In what should be an interesting tussle, beaten Ulster finalists Donegal take on Galway in the second of Saturday’s Round 4B qualifiers at Croke Park.
Saturday’s game presents Kevin Walsh’s Galway team with the opportunity to present real evidence that the westerners are close to a return to Gaelic football’s top table. Under Alan Mulholland Galway looked to be making some steady if unspectacular progress, running Cork and Kerry close in their previous two Championship visits to Croke Park in 2013 and 2014.
Getting to this stage of the Championship can be viewed as a success for Walsh and his men, but a victory over Rory Gallagher’s Donegal on Saturday would represent substantial progress for the Tribesmen. Defeating Donegal would represent Galway’s first major scalp in a number of seasons, while it would be their first victory at GAA HQ since their All Ireland victory in 2001.
Since losing to Mayo in their Connacht semi-final, Galway have matured tactically, to deal with the threat of Kieran McGeeney’s Armagh, and Derry in the previous round. In both those hard fought victories, Walsh’s men showed the heart and grit not often associated with Galway teams, as well as a tactical game plan conducive to modern day Gaelic football.
Kevin Walsh has made one change from the victory over Derry, introducing Adrian Varley into the full forward line in place of Peadar Og O’ Griofa.
As much as Galway have embraced and adopted a more defensive and structured game plan this summer, they come against the masters of tactical warfare in Donegal on Saturday.
The 2012 All Ireland champions are the standard bearers for tactical play in Ireland, and it remains to be seen whether Galway are capable of out-thinking and out-strategizing Donegal on Saturday.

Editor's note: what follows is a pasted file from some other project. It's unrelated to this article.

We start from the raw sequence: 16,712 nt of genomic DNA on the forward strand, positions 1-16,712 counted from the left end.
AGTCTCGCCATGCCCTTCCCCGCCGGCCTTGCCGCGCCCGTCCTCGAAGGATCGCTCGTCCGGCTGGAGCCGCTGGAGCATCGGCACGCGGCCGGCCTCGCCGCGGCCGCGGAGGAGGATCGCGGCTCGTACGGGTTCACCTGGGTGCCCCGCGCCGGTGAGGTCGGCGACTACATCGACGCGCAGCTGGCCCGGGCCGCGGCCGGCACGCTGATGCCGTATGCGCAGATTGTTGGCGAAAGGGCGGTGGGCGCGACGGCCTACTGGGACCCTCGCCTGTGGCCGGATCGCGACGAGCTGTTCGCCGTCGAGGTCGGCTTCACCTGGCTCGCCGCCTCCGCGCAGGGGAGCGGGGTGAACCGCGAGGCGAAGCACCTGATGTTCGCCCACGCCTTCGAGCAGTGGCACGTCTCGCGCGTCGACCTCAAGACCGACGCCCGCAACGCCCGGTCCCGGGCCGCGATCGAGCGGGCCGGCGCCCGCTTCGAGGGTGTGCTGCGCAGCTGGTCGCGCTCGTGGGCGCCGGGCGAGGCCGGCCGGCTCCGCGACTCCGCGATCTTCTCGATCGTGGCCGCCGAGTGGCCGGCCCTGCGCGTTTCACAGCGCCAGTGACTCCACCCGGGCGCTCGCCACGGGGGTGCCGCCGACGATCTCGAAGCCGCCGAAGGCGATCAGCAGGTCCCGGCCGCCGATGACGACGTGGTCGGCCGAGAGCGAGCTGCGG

Rory Gallagher’s men face the prospect of playing Galway just thirteen days on from that gut wrenching loss to Monaghan in Clones.
Donegal never really fired during that Ulster final, but if they have made the required adjustments and improvements in that thirteen day turnaround, they should be too strong and experienced for Kevin Walsh’s Galway side.
Donegal are still viewed by many as genuine All Ireland contenders, with the general consensus being the thirteen day break should be of benefit, as opposed to the old system of playing a fourth round qualifier just a week after a provincial final loss.
Rory Gallagher is yet to name his starting fifteen, but one player definitely missing will be Karl Lacey. The 2012 Footballer of the Year has already been ruled out with a knee injury picked up during the defeat to Monaghan.
Galway are a much more evenly balanced team this summer, with a new tactical outlook aiding the skilful, pure football we have been used to witnessing from Galway teams in the past.
Donegal on the other hand are old masters of knowing how to grind out big results and performances when they are really needed, and even though they failed to do so against Monaghan in the Ulster Final, it would be a shock if they don’t make use of the advantage in experience and big match know how they possess in their panel compared to their Galway counterparts.
Donegal team: Paul Durcan; Paddy McGrath, Neil McGee, Eamon McGee; Ryan McHugh, Anthony Thompson, Frank McGlynn; Neil Gallagher, Martin McElhinney; Christy Toye, Odhrán Mac Niallais, Mark McHugh; Paddy McBrearty, Michael Murphy, Colm McFadden.
Galway team: B O’Donoghue; J Duane, F Hanley, C Sweeney; L Silke, G O’Donnell, G Bradshaw; F O Curraoin, T Flynn; G Sice, P Conroy, M Lundy; A Varley, D Comer, D Cummins.